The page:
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Healthy Food Advocate Tries to Win Over Milwaukee Students With Smoothies & Fries

S Bence
Left to right: student Darrion, teacher Will Harvill, student Annastejia and Kathy Papineau

It’s the time of year when people pull out favorite family recipes as the holiday season swirls onto the scene. One Milwaukee area resident is among a seemingly growing number of people passing on a passion for locally sourced, simply-prepared dishes.

But Kathy Papineau is going a step further.

Even as she runs a catering business that keeps her financially afloat she donates her spare time and talent to students at Community High School on Milwaukee’s northwest side. Kathy Papineau managed to wheel a jam-packed metal restaurant cart into the high school on North 80th Street without losing a blender, butane burner or a load of sweet potatoes.

Community High School English teacher Will Harvill beams. His work is what brought Papineau to the classroom today. Harvill’s professional life is also about balancing, he says his position is an amalgamation of community outreach, resource coordination, humanities department chair and a little bit of grant writing.

Harvill says since the charter school's inception twelve years ago, the MPS teachers who founded the school wanted to build it on service by first learning what’s going on in the community.

Kathy Papineau hopes this art classroom, temporarily transformed into a makeshift kitchen, will inspire at least a few of the fifteen high schoolers who wander in. While she pulls out her blender and portable stovetop, Papineau recruits a student to dish out small helpings of something resembling chocolate pudding into small cups.

The students eye the concoction skeptically.

Papineau warms them up by sharing a bit of her background and philosophy. "I came from a family where my dad was a heavy man and my mom had six kids. I was the oldest girl... I learned how to cook when I was probably half your age... it was always focused on food that wouldn't be detrimental to (my dad's) health," she explains."

A few years ago, Papineau built a commercial kitchen in the Riverwest neighborhood. Part of her drive is reduce the amount of good food going to waste. Her other goal is to convince people to eat healthier.

Up until now, students patiently listened to Papineau’s story, but Laviauna, a freshman, can’t wait another second. She’s eyeing the “pudding-like” food in her tiny metal cup and asks "what's in there". Her pudding incorporates cocoa, vanilla, honey and sweet potato.

Student reviews were mixed. I saw quite a few scrunched up faces as they nibbled tentatively at the Papineau’s creation. She remains undaunted. Papineau enlists 9th grader Trinity to Google the health benefits of sweet potatoes. It turns out there are plenty.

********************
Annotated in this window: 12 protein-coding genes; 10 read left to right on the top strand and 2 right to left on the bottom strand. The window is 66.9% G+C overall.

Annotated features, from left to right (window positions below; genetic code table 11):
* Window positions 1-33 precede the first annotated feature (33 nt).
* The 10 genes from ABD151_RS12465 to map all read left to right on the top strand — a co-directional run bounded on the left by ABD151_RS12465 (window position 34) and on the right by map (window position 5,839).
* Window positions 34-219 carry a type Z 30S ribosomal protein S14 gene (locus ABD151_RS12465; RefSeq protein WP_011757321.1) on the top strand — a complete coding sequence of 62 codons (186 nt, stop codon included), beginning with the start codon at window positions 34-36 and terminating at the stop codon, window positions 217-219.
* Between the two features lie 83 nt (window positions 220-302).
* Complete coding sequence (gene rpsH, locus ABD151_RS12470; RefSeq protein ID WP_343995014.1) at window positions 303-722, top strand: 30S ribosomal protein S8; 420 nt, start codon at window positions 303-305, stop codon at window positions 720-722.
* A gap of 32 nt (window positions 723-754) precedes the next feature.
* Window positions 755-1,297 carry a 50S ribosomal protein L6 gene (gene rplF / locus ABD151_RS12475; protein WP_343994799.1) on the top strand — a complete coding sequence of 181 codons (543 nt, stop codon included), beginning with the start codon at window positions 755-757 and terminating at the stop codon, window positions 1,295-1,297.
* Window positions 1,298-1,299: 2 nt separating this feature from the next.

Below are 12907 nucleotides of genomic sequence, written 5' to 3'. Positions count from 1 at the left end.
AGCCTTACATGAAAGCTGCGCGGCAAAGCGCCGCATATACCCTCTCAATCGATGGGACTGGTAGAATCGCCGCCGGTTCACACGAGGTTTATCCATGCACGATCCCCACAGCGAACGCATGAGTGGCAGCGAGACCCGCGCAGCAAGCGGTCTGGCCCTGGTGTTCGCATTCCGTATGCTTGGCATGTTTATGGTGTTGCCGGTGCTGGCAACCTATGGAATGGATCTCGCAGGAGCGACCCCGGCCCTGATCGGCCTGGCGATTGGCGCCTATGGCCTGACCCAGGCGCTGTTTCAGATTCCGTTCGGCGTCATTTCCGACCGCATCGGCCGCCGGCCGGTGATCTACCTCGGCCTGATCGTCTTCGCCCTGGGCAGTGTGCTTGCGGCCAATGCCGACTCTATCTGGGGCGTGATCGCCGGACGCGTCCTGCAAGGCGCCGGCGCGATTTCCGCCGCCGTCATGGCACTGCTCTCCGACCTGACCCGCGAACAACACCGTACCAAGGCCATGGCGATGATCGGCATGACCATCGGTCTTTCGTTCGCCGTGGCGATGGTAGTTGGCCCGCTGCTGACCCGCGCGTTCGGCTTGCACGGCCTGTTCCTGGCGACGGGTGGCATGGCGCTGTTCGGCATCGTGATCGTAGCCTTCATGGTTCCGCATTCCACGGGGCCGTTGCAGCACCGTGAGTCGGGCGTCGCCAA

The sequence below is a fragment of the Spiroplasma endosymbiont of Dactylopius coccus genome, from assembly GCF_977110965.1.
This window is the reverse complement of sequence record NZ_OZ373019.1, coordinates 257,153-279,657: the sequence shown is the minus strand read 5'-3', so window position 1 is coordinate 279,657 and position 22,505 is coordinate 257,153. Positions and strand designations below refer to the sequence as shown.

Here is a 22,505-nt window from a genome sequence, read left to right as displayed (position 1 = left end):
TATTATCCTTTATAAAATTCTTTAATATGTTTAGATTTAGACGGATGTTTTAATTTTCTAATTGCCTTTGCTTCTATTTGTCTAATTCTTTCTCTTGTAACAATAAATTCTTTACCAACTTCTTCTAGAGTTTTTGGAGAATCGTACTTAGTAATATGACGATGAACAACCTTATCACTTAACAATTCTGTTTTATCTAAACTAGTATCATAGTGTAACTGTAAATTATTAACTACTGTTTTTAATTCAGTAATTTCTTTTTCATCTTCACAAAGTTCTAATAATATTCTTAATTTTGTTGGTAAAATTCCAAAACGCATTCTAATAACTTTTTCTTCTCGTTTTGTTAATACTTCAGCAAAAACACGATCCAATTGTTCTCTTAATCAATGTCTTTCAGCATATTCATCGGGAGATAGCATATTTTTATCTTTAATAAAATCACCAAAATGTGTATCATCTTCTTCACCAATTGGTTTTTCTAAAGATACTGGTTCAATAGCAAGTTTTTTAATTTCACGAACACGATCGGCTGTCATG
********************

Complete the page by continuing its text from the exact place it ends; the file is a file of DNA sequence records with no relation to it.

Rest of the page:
Tra-Don, a senior, fights his way through the ingredients of a common snack pudding Papineau brought in to compare fresh to processed. But can Papineau win the students over to the flavor and consistency of healthy dishes?

She passed around a tray of her version of fries - roasted sweet potato wedges seasoned with chili powder. Again, students didn’t seem wowed.

With class time is slipping away, Papineau attempts to divide and conquer. "So, let’s peel some sweet potatoes," she says. Some students pick up a vegetable peeler for the first time.

Laviauna says she likes what she’s learning.  "There are so many ideas. I didn't know that we can make so much out of  them," she says.

Papineau begins to concoct her version of a smoothie, passing them out in small jelly jars for the students to taste. Senior Darrion hadn’t much cared for the pudding or the fries. What about the smoothie? "I taste a lot of banana,"he says. "Mostly banana and a little bit of cinnamon. If I can get around that cinnamon taste, it would be pretty good." Papineau informs Darrion that sweet potato was also in the smoothie and it will make him "smart, health and to optimize who you can be."

Annastejia, also a senior, stands contently before the portable burner sautéing small chunks of sweet potato in a bit of coconut oil, with a dash of chili powder. She's done a bit of cooking at home. "I’m going to help with Thanksgiving dinner... The recipes I like to cook are pork chops, macaroni and cheese, vegetable and something extra on the side," Annastejia says. She can’t promise this version will make it onto her family’s Thanksgiving table, but says she’s keenly interested in cooking.

Annastejia is hoping to land a culinary internship before she graduates from Community High School. It is mentor Kathy Papineau’s turn to beam. Next week, she’ll try to dazzle another student or two with mini apple pies and Caramelized Curry Ida Red Bites.

Susan is WUWM's environmental reporter.<br/>